Most people talk too much. That’s a given. People love the sound of their own voice, and truthfully it happens for a number of reasons. As Mark Goulston says in the Harvard Business Review: “First, is the very simple reason that all human beings have a hunger to be listened to. But second, because the process of talking about ourselves releases dopamine, the pleasure hormone. One of the reasons gabby people keep gabbing is because they become addicted to that pleasure.” But overly chatty people drive everyone else crazy. So how can you tell you’re talking too much?
Today’s post is a guest column from branding expert Krysta Masciale of Big Deal Branding. She’s brilliant at networking, and has pinpointed one of the biggest challenges people experience engaging other people. Ever felt awkward meeting an important professional in your business? Or struggled engaging people at conferences, parties, or other events? Chances are, you’re not asking the right questions. So here’s Krysta’s key questions you should think about the next time you cross paths with a thought leader:
One of my favorite quotes is from writer Anne Lamott: “You don’t always have to chop with the sword of truth, you can point with it too.” In the age of the internet, most of us do a lot of chopping and not enough pointing. In the best instances, we’re upset and trying to right a wrong, and in the worst instances, Internet anonymity has created vicious critics and quite a few crazy loons. Either way, I think
My wife Kathleen and I visited the amazing exhibit on President Abraham Lincoln at the Ronald Reagan Presidential Library here in California this weekend. Done in partnership with Dreamworks Studios, it was an incredibly unique and eclectic collection of Lincoln memorabilia from numerous private collections. During the tour, I was reading one of Lincoln’s personal letters with a group of young men in their twenties. After reading Lincoln’s letter this is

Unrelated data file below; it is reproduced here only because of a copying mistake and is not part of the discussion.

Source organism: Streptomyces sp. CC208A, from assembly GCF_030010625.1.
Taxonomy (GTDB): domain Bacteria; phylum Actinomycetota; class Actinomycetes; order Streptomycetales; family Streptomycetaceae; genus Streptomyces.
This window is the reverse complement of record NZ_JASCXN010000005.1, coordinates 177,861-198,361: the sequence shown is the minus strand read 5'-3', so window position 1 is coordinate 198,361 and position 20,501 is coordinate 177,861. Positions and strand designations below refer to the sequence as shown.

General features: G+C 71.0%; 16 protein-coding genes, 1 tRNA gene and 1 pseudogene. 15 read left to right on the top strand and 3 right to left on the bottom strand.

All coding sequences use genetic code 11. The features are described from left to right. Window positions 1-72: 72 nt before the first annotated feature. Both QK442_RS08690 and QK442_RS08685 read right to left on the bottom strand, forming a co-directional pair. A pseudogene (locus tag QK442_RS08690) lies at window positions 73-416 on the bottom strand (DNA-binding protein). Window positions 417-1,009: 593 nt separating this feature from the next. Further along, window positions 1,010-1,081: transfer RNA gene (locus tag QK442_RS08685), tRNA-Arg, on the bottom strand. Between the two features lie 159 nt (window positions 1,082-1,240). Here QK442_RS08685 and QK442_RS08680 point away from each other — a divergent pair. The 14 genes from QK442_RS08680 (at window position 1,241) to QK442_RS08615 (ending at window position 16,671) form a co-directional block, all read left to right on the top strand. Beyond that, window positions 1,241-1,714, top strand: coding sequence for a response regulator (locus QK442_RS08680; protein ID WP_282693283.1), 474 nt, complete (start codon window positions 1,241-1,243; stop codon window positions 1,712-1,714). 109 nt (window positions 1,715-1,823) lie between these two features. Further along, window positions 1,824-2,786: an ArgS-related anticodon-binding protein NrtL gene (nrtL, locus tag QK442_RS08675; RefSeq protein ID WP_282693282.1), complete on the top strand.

Perhaps since I’m a writer, I’m a bit overly sensitive, but there’s a growing list of words and phrases that I’m really tired of reading in print or online, and hearing on TV. (TV newspeople are the worst.) Here’s my latest candidates for obliterating from the language (or at least parking them for awhile.) Read it over and let me know if you have any additions:
Are you a good listener? You’re not learning if you’re doing all the talking, and far too many people think they need to talk to get noticed. So I asked the founder and CEO of Infinity Concepts, Mark Dreistadt, the secrets of listening well. Have you ever been accused of “selective hearing?” You know – the process that happens when you intentionally don’t want to hear something. Well, there are actually five different ways we listen. So here’s the 5 secrets to what Mark calls “Selective Listening” – how many have you experienced?
A few years ago, a friend discovered wrongdoing on the part of her boss – who happened to also be her brother. She was perplexed about how to reveal the deceit, but eventually decided to act. Her problem was she went way over the top, and exposed her brother in a very public and humiliating way. Reacting in anger and being forced to retaliate, he ended up having her fired, and in the process, was able to sweep his wrongdoing under the rug. So what could have been an important revelation that could have benefitted the company, as well as my friend, only ended up
For some reason, I’ve been meeting a lot of people who don’t know when it’s time to stop talking. Most of the time they’re meeting me after I teach, or it’s an interview, and I know they mean well, but it’s driving me nuts. Obviously, they’re nervous, and most people talk when they’re nervous. Plus, I think they feel an obligation to pitch themselves and simply don’t know when to stop. I keep looking for openings to jump in and change the subject or bring the conversation to a halt, but with some folks, that’s nearly impossible. So here’s my advice:
“How can you be a Christian in Hollywood?” The question still gets asked by well meaning believers, and I’m often stopped at conferences and workshops and asked to share the experience of how I ended up in the entertainment industry. I was raised a “preacher’s kid,” so early on in my life, I understood the power of great preaching, and the importance of communicating effectively – although I never had the slightest desire to be a preacher myself. But it wasn’t long before I discovered the